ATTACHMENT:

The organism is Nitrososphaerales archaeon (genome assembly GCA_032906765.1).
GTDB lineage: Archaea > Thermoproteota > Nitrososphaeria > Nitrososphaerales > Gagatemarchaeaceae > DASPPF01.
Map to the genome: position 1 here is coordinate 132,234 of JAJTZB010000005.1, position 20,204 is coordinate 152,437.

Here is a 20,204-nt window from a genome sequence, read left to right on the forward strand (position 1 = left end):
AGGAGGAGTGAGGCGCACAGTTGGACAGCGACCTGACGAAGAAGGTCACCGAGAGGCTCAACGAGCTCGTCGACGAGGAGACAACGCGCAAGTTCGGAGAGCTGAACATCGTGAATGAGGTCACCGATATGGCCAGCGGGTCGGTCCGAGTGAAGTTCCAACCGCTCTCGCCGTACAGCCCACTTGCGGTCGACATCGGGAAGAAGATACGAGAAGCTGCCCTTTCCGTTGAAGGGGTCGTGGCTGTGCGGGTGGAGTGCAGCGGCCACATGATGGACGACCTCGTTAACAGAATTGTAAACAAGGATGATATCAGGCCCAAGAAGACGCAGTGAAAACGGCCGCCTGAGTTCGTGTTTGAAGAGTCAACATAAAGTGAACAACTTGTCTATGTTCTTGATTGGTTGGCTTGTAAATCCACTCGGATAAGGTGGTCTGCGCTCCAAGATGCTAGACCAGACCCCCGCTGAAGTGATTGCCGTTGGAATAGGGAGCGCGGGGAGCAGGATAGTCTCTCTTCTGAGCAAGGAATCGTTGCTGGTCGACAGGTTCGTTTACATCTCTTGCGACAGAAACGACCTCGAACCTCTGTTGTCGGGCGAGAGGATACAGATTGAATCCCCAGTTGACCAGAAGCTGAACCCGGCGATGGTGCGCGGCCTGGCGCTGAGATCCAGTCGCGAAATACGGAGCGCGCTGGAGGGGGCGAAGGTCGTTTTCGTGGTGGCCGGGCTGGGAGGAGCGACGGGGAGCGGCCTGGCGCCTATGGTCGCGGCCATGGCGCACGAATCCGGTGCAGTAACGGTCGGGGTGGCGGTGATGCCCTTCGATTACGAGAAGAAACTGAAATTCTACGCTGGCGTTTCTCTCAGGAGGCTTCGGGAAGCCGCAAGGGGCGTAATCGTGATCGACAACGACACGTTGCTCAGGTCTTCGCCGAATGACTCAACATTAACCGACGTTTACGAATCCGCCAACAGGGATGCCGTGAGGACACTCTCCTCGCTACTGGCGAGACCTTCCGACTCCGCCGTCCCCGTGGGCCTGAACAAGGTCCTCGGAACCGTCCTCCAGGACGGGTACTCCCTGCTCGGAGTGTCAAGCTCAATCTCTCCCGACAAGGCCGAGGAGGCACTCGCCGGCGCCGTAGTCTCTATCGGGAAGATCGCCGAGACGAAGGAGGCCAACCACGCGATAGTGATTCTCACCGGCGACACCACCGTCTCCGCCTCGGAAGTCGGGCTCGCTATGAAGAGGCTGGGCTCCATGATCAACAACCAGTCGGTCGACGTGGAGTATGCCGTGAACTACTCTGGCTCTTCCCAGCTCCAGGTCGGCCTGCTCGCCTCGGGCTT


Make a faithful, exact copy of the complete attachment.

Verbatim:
The organism is Nitrososphaerales archaeon (genome assembly GCA_032906765.1).
GTDB lineage: Archaea > Thermoproteota > Nitrososphaeria > Nitrososphaerales > Gagatemarchaeaceae > DASPPF01.
Map to the genome: position 1 here is coordinate 132,234 of JAJTZB010000005.1, position 20,204 is coordinate 152,437.

Here is a 20,204-nt window from a genome sequence, read left to right on the forward strand (position 1 = left end):
AGGAGGAGTGAGGCGCACAGTTGGACAGCGACCTGACGAAGAAGGTCACCGAGAGGCTCAACGAGCTCGTCGACGAGGAGACAACGCGCAAGTTCGGAGAGCTGAACATCGTGAATGAGGTCACCGATATGGCCAGCGGGTCGGTCCGAGTGAAGTTCCAACCGCTCTCGCCGTACAGCCCACTTGCGGTCGACATCGGGAAGAAGATACGAGAAGCTGCCCTTTCCGTTGAAGGGGTCGTGGCTGTGCGGGTGGAGTGCAGCGGCCACATGATGGACGACCTCGTTAACAGAATTGTAAACAAGGATGATATCAGGCCCAAGAAGACGCAGTGAAAACGGCCGCCTGAGTTCGTGTTTGAAGAGTCAACATAAAGTGAACAACTTGTCTATGTTCTTGATTGGTTGGCTTGTAAATCCACTCGGATAAGGTGGTCTGCGCTCCAAGATGCTAGACCAGACCCCCGCTGAAGTGATTGCCGTTGGAATAGGGAGCGCGGGGAGCAGGATAGTCTCTCTTCTGAGCAAGGAATCGTTGCTGGTCGACAGGTTCGTTTACATCTCTTGCGACAGAAACGACCTCGAACCTCTGTTGTCGGGCGAGAGGATACAGATTGAATCCCCAGTTGACCAGAAGCTGAACCCGGCGATGGTGCGCGGCCTGGCGCTGAGATCCAGTCGCGAAATACGGAGCGCGCTGGAGGGGGCGAAGGTCGTTTTCGTGGTGGCCGGGCTGGGAGGAGCGACGGGGAGCGGCCTGGCGCCTATGGTCGCGGCCATGGCGCACGAATCCGGTGCAGTAACGGTCGGGGTGGCGGTGATGCCCTTCGATTACGAGAAGAAACTGAAATTCTACGCTGGCGTTTCTCTCAGGAGGCTTCGGGAAGCCGCAAGGGGCGTAATCGTGATCGACAACGACACGTTGCTCAGGTCTTCGCCGAATGACTCAACATTAACCGACGTTTACGAATCCGCCAACAGGGATGCCGTGAGGACACTCTCCTCGCTACTGGCGAGACCTTCCGACTCCGCCGTCCCCGTGGGCCTGAACAAGGTCCTCGGAACCGTCCTCCAGGACGGGTACTCCCTGCTCGGAGTGTCAAGCTCAATCTCTCCCGACAAGGCCGAGGAGGCACTCGCCGGCGCCGTAGTCTCTATCGGGAAGATCGCCGAGACGAAGGAGGCCAACCACGCGATAGTGATTCTCACCGGCGACACCACCGTCTCCGCCTCGGAAGTCGGGCTCGCTATGAAGAGGCTGGGCTCCATGATCAACAACCAGTCGGTCGACGTGGAGTATGCCGTGAACTACTCTGGCTCTTCCCAGCTCCAGGTCGGCCTGCTCGCCTCGGGCTT